Let me give you an example. I’m driven by the act of proving people wrong. You may think this is toxic or not the best way to get yourself up in the morning. However, I beg to differ. I have spent my entire life breaking conventions and the apparent status quo. I was the product of a single teenaged parent who gave birth to me at 17. Apparently or statistically, I too was supposed to follow a similar path. Well I didn’t, go figure. I guess I just wasn’t keen on being a stat, perhaps I wanted to put two pretty manicured fingers up at the establishment because it gave me a buzz and fed the desire I now hold within me to continually challenge the naysayers and walk to the beat of my own drum. This way of being has seen me well because believe me, there have been more than enough instances in my life where I had every reason to give up, throw down the gauntlet, and call it quits. After all, I had exhausted every option I had given to me and I really didn’t see the point. However, that passing moment was just that, a moment because I reminded myself of all the individuals who would want me to give up and just go back to living unsatisfied and below my own expectations.





Once again, imagining how much this would make others happy helped me to push negativity aside and get back on my path. So now I hope you get it. I established early on what would drive and motivate me to not give up and to keep chasing my goals, no matter the setback and now I encourage you to be clear in your understanding of what you turn to, to get back up and back into this race we call life.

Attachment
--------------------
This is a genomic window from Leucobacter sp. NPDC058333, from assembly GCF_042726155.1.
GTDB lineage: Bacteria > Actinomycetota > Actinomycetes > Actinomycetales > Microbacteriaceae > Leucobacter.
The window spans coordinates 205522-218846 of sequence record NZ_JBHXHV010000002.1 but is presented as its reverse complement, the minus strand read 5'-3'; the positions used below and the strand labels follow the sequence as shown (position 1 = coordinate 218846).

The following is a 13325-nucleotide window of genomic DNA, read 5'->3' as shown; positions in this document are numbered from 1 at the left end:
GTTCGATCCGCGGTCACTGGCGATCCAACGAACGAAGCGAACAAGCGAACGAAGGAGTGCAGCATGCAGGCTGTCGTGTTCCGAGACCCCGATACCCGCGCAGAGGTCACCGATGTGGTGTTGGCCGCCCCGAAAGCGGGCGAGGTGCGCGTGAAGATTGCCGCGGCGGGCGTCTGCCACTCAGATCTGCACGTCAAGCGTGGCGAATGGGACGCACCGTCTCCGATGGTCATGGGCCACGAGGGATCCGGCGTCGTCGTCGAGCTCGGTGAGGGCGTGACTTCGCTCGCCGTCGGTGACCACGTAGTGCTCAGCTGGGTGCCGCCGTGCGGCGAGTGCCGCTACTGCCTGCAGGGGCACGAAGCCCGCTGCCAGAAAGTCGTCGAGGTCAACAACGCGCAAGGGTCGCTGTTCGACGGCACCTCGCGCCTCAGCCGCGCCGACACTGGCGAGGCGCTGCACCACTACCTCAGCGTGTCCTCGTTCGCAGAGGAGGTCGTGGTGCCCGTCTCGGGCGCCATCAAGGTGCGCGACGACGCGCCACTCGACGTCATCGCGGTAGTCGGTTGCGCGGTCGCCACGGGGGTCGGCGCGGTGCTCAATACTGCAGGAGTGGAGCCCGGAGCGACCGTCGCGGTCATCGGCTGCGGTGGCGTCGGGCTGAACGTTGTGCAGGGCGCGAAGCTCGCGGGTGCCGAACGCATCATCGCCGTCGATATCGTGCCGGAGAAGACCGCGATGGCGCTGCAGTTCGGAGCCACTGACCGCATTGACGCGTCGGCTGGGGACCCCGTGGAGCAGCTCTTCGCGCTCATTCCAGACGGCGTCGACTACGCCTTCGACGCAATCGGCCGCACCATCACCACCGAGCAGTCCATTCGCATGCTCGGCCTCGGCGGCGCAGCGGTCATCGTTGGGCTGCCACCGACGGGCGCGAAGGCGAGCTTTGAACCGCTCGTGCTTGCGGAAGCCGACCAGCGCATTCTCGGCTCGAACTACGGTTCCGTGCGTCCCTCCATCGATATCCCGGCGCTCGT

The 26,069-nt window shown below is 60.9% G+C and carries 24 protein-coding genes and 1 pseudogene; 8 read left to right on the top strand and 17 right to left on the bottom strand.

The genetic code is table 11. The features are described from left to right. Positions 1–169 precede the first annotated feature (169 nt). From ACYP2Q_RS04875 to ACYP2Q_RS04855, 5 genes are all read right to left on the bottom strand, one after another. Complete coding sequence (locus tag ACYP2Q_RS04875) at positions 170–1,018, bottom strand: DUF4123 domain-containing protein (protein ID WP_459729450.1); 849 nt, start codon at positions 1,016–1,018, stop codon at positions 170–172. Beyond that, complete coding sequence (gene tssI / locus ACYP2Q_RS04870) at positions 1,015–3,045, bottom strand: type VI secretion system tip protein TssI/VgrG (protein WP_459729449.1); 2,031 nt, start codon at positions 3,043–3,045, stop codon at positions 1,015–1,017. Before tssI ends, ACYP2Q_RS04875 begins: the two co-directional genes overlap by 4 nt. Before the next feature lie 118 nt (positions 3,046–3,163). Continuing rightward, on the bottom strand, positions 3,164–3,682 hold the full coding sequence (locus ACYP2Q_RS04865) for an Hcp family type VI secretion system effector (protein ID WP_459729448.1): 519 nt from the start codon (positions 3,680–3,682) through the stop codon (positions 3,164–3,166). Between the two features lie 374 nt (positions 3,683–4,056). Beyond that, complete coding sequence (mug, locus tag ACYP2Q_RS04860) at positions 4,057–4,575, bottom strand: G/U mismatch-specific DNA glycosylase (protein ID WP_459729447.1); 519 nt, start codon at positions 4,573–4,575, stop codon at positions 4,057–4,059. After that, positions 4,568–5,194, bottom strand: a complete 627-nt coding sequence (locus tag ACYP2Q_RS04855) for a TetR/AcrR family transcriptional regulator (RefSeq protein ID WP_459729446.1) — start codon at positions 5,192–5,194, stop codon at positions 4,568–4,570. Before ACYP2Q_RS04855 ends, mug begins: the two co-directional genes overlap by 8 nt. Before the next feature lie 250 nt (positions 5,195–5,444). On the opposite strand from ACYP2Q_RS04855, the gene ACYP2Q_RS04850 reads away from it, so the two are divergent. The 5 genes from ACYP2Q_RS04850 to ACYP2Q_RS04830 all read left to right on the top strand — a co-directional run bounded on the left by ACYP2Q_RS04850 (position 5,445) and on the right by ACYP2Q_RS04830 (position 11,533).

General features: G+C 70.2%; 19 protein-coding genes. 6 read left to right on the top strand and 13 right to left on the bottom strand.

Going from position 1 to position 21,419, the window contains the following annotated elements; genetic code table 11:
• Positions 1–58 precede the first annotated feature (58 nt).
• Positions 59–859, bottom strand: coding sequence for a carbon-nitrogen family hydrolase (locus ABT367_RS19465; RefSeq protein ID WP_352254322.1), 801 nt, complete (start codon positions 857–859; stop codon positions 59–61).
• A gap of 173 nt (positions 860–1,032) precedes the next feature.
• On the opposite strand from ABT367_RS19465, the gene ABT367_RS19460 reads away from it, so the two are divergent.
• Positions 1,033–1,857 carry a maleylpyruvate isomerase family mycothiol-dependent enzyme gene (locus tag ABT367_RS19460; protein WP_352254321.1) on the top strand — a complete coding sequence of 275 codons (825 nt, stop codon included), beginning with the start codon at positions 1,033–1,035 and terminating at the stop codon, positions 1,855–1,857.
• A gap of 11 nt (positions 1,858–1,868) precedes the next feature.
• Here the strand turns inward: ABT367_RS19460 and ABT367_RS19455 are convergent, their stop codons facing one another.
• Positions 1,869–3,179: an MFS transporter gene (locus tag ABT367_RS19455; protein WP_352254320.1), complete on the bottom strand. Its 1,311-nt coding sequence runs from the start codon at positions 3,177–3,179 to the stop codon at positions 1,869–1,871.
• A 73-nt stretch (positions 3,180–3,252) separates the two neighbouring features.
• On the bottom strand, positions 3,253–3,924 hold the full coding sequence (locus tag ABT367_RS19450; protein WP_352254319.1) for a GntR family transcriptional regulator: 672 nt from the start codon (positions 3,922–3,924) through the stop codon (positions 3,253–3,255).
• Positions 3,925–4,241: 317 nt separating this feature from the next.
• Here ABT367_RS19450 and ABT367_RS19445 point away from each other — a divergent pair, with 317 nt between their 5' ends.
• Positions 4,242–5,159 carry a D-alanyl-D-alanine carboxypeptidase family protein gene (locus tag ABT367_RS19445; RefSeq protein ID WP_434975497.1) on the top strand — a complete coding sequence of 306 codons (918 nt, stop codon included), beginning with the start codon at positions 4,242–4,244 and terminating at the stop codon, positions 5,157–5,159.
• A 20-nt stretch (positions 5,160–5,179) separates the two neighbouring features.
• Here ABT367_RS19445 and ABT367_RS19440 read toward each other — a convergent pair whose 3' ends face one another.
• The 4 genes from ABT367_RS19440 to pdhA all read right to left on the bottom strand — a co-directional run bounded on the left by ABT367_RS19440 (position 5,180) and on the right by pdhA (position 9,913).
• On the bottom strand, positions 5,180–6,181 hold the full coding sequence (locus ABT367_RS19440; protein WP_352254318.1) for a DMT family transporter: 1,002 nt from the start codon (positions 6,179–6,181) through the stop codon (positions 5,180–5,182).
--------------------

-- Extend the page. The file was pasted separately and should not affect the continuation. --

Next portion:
The best way to establish this is to write down all the things that excite and empower you. It may be exercising, it may be listening to music, or reading a motivational book. Or, it could be writing down all the things you’re grateful for and revisiting the list to remind yourself of your blessings. Whatever it is, seek it and be clear in it. Once you’re able to do this, you can then commit yourself to your goals and working wholeheartedly towards making them a reality.



In-spire LS | www.in-spirelsmagazine.co.uk





By Better Days Global, Jan 24 2018 07:46PM



Tell someone struggling with money worries, or trying to make the best of an unfulfilling relationship, that gratitude is the key to happiness and they will probably turn away in disgust. But gratitude does not mean pretending to be happy. Practising gratitude simply means cultivating a new perspective, one that may increase your joy and pleasure in life and is most powerful when we give thanks to God for life.



The Nature of Gratitude



Real gratitude: it means taking the time to enjoy what you already have.



In a paper on the subject, the psychologists Robert Emmons and Robin Stern describe gratitude in both a worldly and transcendent sense. In its worldy sense, it is the feeling we experience when someone performs a kind or thoughtful act, usually without us asking for or expecting it. For many, it is also a sign of depth, sensitivity, and good manners.